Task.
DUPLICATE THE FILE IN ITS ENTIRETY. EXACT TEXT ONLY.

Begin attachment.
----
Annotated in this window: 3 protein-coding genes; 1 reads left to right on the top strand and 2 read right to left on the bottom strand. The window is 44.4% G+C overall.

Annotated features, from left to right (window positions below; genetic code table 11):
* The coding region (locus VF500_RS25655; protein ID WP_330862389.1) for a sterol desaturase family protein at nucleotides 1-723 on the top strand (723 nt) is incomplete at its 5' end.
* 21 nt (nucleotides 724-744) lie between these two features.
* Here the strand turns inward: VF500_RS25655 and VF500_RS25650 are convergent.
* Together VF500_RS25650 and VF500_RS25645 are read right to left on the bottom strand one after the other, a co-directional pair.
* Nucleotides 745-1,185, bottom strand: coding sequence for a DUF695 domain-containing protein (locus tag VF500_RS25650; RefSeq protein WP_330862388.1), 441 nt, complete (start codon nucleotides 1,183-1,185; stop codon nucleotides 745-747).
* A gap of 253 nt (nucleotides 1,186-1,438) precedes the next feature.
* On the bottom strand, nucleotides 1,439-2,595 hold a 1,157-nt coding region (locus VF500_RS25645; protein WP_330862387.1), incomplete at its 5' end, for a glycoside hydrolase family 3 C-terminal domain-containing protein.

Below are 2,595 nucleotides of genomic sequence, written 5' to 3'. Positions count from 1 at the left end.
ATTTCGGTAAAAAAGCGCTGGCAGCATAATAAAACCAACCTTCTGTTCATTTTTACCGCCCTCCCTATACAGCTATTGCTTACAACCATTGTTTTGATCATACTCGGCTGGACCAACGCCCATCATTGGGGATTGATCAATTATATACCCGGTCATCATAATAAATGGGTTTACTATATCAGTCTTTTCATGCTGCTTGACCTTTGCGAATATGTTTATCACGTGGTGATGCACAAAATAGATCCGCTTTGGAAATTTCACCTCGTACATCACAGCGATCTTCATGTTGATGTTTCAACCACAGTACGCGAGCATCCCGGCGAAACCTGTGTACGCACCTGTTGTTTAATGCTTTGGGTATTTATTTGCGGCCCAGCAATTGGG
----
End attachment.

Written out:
Annotated in this window: 3 protein-coding genes; 1 reads left to right on the top strand and 2 read right to left on the bottom strand. The window is 44.4% G+C overall.

Annotated features, from left to right (window positions below; genetic code table 11):
* The coding region (locus VF500_RS25655; protein ID WP_330862389.1) for a sterol desaturase family protein at nucleotides 1-723 on the top strand (723 nt) is incomplete at its 5' end.
* 21 nt (nucleotides 724-744) lie between these two features.
* Here the strand turns inward: VF500_RS25655 and VF500_RS25650 are convergent.
* Together VF500_RS25650 and VF500_RS25645 are read right to left on the bottom strand one after the other, a co-directional pair.
* Nucleotides 745-1,185, bottom strand: coding sequence for a DUF695 domain-containing protein (locus tag VF500_RS25650; RefSeq protein WP_330862388.1), 441 nt, complete (start codon nucleotides 1,183-1,185; stop codon nucleotides 745-747).
* A gap of 253 nt (nucleotides 1,186-1,438) precedes the next feature.
* On the bottom strand, nucleotides 1,439-2,595 hold a 1,157-nt coding region (locus VF500_RS25645; protein WP_330862387.1), incomplete at its 5' end, for a glycoside hydrolase family 3 C-terminal domain-containing protein.

Below are 2,595 nucleotides of genomic sequence, written 5' to 3'. Positions count from 1 at the left end.
ATTTCGGTAAAAAAGCGCTGGCAGCATAATAAAACCAACCTTCTGTTCATTTTTACCGCCCTCCCTATACAGCTATTGCTTACAACCATTGTTTTGATCATACTCGGCTGGACCAACGCCCATCATTGGGGATTGATCAATTATATACCCGGTCATCATAATAAATGGGTTTACTATATCAGTCTTTTCATGCTGCTTGACCTTTGCGAATATGTTTATCACGTGGTGATGCACAAAATAGATCCGCTTTGGAAATTTCACCTCGTACATCACAGCGATCTTCATGTTGATGTTTCAACCACAGTACGCGAGCATCCCGGCGAAACCTGTGTACGCACCTGTTGTTTAATGCTTTGGGTATTTATTTGCGGCCCAGCAATTGGG